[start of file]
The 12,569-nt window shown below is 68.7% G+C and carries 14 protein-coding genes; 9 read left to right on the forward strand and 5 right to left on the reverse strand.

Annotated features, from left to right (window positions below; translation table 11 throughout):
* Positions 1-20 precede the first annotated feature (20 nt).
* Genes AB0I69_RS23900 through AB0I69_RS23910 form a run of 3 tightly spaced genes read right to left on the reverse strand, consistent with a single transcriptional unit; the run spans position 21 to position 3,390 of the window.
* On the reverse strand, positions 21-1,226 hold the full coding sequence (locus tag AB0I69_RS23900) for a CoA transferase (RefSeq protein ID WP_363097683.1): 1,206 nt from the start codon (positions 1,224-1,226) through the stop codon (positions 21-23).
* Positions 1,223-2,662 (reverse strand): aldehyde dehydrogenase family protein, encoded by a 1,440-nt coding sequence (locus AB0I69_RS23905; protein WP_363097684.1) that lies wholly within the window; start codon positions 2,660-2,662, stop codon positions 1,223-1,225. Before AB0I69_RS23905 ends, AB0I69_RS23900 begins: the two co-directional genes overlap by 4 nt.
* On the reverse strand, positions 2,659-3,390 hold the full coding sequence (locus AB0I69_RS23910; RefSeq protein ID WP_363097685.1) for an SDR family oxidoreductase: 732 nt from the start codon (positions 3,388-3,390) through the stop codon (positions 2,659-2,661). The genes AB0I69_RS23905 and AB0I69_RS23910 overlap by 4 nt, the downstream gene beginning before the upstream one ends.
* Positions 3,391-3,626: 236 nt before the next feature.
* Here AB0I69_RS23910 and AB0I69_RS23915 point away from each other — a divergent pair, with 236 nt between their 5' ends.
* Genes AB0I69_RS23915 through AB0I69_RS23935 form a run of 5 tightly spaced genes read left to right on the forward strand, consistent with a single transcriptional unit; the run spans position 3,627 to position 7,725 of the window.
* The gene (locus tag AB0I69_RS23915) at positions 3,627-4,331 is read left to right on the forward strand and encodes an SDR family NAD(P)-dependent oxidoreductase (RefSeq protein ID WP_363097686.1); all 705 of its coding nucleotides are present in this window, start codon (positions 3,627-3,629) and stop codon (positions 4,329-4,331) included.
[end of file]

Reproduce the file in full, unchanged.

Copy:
The 12,569-nt window shown below is 68.7% G+C and carries 14 protein-coding genes; 9 read left to right on the forward strand and 5 right to left on the reverse strand.

Annotated features, from left to right (window positions below; translation table 11 throughout):
* Positions 1-20 precede the first annotated feature (20 nt).
* Genes AB0I69_RS23900 through AB0I69_RS23910 form a run of 3 tightly spaced genes read right to left on the reverse strand, consistent with a single transcriptional unit; the run spans position 21 to position 3,390 of the window.
* On the reverse strand, positions 21-1,226 hold the full coding sequence (locus tag AB0I69_RS23900) for a CoA transferase (RefSeq protein ID WP_363097683.1): 1,206 nt from the start codon (positions 1,224-1,226) through the stop codon (positions 21-23).
* Positions 1,223-2,662 (reverse strand): aldehyde dehydrogenase family protein, encoded by a 1,440-nt coding sequence (locus AB0I69_RS23905; protein WP_363097684.1) that lies wholly within the window; start codon positions 2,660-2,662, stop codon positions 1,223-1,225. Before AB0I69_RS23905 ends, AB0I69_RS23900 begins: the two co-directional genes overlap by 4 nt.
* On the reverse strand, positions 2,659-3,390 hold the full coding sequence (locus AB0I69_RS23910; RefSeq protein ID WP_363097685.1) for an SDR family oxidoreductase: 732 nt from the start codon (positions 3,388-3,390) through the stop codon (positions 2,659-2,661). The genes AB0I69_RS23905 and AB0I69_RS23910 overlap by 4 nt, the downstream gene beginning before the upstream one ends.
* Positions 3,391-3,626: 236 nt before the next feature.
* Here AB0I69_RS23910 and AB0I69_RS23915 point away from each other — a divergent pair, with 236 nt between their 5' ends.
* Genes AB0I69_RS23915 through AB0I69_RS23935 form a run of 5 tightly spaced genes read left to right on the forward strand, consistent with a single transcriptional unit; the run spans position 3,627 to position 7,725 of the window.
* The gene (locus tag AB0I69_RS23915) at positions 3,627-4,331 is read left to right on the forward strand and encodes an SDR family NAD(P)-dependent oxidoreductase (RefSeq protein ID WP_363097686.1); all 705 of its coding nucleotides are present in this window, start codon (positions 3,627-3,629) and stop codon (positions 4,329-4,331) included.